Public Floods Copyright Office With Fair Use Requests
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The Electronic Frontier Foundation (EFF) says it helped 245 consumers submit comments to the Librarian of Congress and the U.S. Copyright Office requesting protection for certain ordinary uses of CDs and DVDs. The consumer comments support the EFF's Dec. 18 request to the government to grant four exemptions to the Digital Millennium Copyright Act (DMCA) in order to permit bypassing of certain technological protection measures for copyrighted works.
Currently, the DMCA prevents users from making the following four uses of some digital media: listening to copy-protected music CDs on certain stereos and personal computers; viewing foreign movies on DVDs on U.S. players due to region-coding restrictions; skipping through commercials on some movie DVDs; and viewing and making fair uses of movies that are in the public domain and released on encrypted DVDs.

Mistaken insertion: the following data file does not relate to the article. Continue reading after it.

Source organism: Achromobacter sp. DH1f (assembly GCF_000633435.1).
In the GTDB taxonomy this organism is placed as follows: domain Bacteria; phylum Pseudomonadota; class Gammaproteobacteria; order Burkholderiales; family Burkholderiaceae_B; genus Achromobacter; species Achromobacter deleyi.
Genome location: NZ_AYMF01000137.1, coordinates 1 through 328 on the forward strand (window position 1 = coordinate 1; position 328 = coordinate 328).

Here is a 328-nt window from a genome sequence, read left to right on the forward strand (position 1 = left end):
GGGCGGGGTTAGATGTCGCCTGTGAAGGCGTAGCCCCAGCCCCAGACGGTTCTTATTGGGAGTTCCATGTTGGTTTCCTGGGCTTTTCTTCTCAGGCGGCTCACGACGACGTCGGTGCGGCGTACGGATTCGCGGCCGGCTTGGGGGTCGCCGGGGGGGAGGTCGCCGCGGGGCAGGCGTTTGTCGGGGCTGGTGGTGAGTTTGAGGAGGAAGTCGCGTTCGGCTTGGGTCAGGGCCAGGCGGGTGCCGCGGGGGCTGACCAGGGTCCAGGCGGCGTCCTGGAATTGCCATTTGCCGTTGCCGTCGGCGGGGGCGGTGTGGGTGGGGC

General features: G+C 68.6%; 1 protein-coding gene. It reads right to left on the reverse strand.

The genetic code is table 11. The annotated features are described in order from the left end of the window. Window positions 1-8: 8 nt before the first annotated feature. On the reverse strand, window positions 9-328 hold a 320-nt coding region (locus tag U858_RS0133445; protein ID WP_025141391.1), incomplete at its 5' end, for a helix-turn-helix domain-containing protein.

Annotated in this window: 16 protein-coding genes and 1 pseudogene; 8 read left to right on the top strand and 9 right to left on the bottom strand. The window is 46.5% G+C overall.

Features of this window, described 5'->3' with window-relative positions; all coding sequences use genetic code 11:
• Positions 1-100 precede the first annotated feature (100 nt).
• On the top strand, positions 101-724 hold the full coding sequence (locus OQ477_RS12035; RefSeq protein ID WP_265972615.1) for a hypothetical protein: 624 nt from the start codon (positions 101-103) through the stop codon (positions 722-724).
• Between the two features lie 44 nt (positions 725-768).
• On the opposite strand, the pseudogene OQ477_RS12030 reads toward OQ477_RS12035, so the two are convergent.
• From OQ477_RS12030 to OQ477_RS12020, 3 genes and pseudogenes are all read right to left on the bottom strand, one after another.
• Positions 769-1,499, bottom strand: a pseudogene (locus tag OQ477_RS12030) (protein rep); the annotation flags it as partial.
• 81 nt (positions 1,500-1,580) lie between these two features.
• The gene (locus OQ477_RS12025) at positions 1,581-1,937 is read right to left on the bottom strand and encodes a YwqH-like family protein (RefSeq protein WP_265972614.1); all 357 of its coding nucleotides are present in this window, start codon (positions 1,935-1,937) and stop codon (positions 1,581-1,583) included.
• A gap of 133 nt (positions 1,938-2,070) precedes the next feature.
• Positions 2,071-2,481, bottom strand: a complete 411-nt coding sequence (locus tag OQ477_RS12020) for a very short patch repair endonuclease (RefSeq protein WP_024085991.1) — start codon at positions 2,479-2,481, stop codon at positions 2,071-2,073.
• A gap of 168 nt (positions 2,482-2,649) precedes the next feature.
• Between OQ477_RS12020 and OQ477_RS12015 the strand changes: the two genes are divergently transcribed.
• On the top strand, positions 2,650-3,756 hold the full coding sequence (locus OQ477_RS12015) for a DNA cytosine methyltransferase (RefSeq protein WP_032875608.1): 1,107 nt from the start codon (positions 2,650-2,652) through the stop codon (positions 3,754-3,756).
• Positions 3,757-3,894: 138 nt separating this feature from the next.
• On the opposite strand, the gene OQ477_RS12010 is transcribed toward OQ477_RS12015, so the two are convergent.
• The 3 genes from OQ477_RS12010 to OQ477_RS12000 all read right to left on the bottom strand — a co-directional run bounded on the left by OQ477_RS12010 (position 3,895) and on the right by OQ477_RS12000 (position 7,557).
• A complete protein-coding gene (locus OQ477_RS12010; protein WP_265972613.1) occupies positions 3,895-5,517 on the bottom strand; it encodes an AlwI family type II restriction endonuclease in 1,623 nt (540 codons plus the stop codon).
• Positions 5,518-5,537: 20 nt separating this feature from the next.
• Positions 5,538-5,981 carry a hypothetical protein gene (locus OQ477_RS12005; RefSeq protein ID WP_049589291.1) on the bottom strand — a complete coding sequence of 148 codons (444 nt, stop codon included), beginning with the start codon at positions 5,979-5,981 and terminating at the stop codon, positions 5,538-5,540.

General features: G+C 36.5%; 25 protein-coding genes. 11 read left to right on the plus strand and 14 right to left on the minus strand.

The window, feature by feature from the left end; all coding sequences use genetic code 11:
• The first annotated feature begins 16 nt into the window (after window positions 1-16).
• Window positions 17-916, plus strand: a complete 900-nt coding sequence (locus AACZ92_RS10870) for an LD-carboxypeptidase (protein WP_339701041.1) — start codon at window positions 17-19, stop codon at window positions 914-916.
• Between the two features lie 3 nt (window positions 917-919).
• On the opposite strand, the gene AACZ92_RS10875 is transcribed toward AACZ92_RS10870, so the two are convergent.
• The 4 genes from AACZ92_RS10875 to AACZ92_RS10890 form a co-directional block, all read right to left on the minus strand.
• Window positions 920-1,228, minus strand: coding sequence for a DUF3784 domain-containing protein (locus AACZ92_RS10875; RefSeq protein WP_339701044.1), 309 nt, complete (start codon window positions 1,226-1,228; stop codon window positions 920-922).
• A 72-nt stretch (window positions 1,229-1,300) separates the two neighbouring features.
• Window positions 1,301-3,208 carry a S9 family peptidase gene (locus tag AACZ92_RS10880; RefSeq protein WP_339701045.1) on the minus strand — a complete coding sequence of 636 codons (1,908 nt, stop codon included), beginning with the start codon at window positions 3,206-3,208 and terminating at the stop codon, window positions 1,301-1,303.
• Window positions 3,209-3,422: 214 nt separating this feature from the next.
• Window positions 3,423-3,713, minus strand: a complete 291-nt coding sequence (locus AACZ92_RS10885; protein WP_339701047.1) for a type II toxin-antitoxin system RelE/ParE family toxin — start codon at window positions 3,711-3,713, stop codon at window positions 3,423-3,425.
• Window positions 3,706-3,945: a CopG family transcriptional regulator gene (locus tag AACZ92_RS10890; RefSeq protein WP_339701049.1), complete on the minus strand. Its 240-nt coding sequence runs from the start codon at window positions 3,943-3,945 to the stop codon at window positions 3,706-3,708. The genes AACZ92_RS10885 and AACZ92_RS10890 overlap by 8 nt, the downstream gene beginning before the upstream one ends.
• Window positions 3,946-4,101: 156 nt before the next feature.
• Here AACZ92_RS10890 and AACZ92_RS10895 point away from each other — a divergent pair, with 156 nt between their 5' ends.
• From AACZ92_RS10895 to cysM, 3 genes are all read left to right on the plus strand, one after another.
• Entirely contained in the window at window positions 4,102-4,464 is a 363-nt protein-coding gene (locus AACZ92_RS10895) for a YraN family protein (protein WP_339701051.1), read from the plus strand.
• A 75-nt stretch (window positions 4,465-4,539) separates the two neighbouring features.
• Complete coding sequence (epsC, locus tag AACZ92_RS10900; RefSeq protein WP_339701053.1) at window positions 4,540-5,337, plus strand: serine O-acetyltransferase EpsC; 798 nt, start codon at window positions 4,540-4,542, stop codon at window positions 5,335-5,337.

"The large number of comments reflects consumers' growing concerns about the DMCA and the very real impact that the law has on their lives," said EFF Staff Attorney Gwen Hinze.
The consumer comments described their difficulties with the DMCA's ban on bypassing technological locks on copy-protected music CDs and movies released on DVD:
"These EFF-inspired comments alone count for more than the total number of comments the Copyright Office received during the previous rulemaking in 2000," added EFF activist Ren Bucholz. "We're hopeful that the Copyright Office will listen to the growing public voice demanding reasonable uses of their own CDs and DVDs."